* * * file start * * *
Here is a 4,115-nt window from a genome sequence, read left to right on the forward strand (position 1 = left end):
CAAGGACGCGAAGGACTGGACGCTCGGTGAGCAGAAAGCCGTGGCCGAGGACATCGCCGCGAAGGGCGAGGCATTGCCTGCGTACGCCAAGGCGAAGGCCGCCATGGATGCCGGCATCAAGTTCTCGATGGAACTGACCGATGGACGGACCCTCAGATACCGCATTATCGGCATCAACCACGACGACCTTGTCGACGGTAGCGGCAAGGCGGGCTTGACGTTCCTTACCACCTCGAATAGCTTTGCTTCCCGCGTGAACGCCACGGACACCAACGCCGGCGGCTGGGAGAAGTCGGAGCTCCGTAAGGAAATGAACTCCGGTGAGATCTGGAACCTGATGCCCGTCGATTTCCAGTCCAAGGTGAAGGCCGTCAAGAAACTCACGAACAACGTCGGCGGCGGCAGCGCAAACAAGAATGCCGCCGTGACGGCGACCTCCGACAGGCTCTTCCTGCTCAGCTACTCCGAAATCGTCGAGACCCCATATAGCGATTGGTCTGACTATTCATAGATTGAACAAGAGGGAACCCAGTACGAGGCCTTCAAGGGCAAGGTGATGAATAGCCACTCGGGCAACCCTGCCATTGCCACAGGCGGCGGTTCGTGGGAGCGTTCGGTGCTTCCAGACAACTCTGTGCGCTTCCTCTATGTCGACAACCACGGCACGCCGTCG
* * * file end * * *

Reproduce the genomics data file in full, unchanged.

Here is a 4,115-nt window from a genome sequence, read left to right on the forward strand (position 1 = left end):
CAAGGACGCGAAGGACTGGACGCTCGGTGAGCAGAAAGCCGTGGCCGAGGACATCGCCGCGAAGGGCGAGGCATTGCCTGCGTACGCCAAGGCGAAGGCCGCCATGGATGCCGGCATCAAGTTCTCGATGGAACTGACCGATGGACGGACCCTCAGATACCGCATTATCGGCATCAACCACGACGACCTTGTCGACGGTAGCGGCAAGGCGGGCTTGACGTTCCTTACCACCTCGAATAGCTTTGCTTCCCGCGTGAACGCCACGGACACCAACGCCGGCGGCTGGGAGAAGTCGGAGCTCCGTAAGGAAATGAACTCCGGTGAGATCTGGAACCTGATGCCCGTCGATTTCCAGTCCAAGGTGAAGGCCGTCAAGAAACTCACGAACAACGTCGGCGGCGGCAGCGCAAACAAGAATGCCGCCGTGACGGCGACCTCCGACAGGCTCTTCCTGCTCAGCTACTCCGAAATCGTCGAGACCCCATATAGCGATTGGTCTGACTATTCATAGATTGAACAAGAGGGAACCCAGTACGAGGCCTTCAAGGGCAAGGTGATGAATAGCCACTCGGGCAACCCTGCCATTGCCACAGGCGGCGGTTCGTGGGAGCGTTCGGTGCTTCCAGACAACTCTGTGCGCTTCCTCTATGTCGACAACCACGGCACGCCGTCG